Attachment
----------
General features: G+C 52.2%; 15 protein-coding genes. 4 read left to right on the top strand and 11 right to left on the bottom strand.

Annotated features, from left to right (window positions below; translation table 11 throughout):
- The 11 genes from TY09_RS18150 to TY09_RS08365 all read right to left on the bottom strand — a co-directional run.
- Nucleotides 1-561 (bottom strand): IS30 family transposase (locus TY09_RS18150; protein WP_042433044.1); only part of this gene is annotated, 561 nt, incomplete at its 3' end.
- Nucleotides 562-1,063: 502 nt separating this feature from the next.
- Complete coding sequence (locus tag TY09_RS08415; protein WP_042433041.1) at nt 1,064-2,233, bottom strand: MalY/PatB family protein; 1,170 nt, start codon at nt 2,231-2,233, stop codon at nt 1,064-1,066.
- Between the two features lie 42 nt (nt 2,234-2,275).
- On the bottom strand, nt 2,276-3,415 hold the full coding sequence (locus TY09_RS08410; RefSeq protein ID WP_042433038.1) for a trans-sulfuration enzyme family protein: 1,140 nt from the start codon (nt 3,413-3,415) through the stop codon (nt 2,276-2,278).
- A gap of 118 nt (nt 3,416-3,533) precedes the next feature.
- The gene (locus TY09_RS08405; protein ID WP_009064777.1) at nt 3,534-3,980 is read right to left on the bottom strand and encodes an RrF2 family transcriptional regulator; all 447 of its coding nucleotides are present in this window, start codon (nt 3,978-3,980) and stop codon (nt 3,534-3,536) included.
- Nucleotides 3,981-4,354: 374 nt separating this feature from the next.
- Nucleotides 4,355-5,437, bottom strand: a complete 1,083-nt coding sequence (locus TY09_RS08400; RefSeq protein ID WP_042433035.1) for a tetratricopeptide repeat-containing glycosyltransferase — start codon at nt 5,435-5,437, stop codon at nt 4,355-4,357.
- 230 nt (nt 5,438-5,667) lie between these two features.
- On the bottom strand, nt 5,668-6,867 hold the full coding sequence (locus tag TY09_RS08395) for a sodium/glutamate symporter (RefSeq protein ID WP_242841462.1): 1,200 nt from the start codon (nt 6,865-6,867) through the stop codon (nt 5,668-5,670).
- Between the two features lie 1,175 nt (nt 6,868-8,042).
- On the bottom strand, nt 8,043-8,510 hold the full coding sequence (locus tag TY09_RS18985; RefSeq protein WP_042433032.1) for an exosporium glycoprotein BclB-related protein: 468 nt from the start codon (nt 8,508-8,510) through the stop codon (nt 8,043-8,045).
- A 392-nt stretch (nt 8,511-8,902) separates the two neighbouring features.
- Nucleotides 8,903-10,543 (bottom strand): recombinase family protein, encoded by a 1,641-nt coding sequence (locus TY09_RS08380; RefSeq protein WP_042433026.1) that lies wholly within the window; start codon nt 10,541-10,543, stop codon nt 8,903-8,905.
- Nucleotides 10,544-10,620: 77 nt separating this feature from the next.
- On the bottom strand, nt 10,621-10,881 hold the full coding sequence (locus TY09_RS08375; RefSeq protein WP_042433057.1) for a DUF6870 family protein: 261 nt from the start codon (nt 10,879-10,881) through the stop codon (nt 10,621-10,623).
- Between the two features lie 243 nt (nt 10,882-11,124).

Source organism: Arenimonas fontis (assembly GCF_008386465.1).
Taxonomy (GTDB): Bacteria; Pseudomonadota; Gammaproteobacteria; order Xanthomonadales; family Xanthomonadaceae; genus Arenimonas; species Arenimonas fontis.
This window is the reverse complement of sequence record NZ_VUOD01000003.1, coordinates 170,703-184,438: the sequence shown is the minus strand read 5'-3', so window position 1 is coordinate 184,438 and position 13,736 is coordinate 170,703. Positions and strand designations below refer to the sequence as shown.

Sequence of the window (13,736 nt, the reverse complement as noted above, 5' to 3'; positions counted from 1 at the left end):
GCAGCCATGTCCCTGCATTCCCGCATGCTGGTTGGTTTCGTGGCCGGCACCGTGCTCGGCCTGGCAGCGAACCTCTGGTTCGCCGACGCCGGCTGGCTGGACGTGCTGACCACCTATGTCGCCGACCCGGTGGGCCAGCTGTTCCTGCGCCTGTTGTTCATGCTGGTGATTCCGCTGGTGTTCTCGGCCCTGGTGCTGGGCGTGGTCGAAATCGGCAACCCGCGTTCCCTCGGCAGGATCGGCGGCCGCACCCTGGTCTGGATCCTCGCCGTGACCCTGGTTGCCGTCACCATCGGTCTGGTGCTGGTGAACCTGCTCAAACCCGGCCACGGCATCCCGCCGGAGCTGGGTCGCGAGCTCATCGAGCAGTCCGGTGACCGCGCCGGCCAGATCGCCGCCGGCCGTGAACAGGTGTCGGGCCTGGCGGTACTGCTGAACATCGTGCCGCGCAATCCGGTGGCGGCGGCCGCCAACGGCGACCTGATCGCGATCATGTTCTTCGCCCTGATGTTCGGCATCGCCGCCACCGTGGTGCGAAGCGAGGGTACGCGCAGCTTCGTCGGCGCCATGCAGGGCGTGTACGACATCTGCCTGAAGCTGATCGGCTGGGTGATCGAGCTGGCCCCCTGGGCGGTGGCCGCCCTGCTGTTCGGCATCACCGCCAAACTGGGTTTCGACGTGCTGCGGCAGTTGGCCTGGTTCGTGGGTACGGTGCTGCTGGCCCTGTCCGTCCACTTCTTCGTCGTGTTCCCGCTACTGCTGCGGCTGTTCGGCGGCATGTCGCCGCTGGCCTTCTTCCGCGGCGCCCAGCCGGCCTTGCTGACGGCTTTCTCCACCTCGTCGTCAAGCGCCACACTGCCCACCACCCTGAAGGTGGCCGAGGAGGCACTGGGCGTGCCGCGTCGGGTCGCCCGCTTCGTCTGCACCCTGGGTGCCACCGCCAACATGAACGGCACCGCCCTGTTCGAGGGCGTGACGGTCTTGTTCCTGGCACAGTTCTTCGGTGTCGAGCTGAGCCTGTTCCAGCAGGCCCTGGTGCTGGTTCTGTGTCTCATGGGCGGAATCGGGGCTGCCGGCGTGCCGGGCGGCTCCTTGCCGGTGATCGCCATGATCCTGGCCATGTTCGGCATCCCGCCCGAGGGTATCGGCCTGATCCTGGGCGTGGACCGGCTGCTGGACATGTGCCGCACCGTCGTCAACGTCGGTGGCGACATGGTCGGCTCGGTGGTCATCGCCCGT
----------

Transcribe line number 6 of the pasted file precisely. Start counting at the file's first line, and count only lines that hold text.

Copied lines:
- Complete coding sequence (locus tag TY09_RS08415; protein WP_042433041.1) at nt 1,064-2,233, bottom strand: MalY/PatB family protein; 1,170 nt, start codon at nt 2,231-2,233, stop codon at nt 1,064-1,066.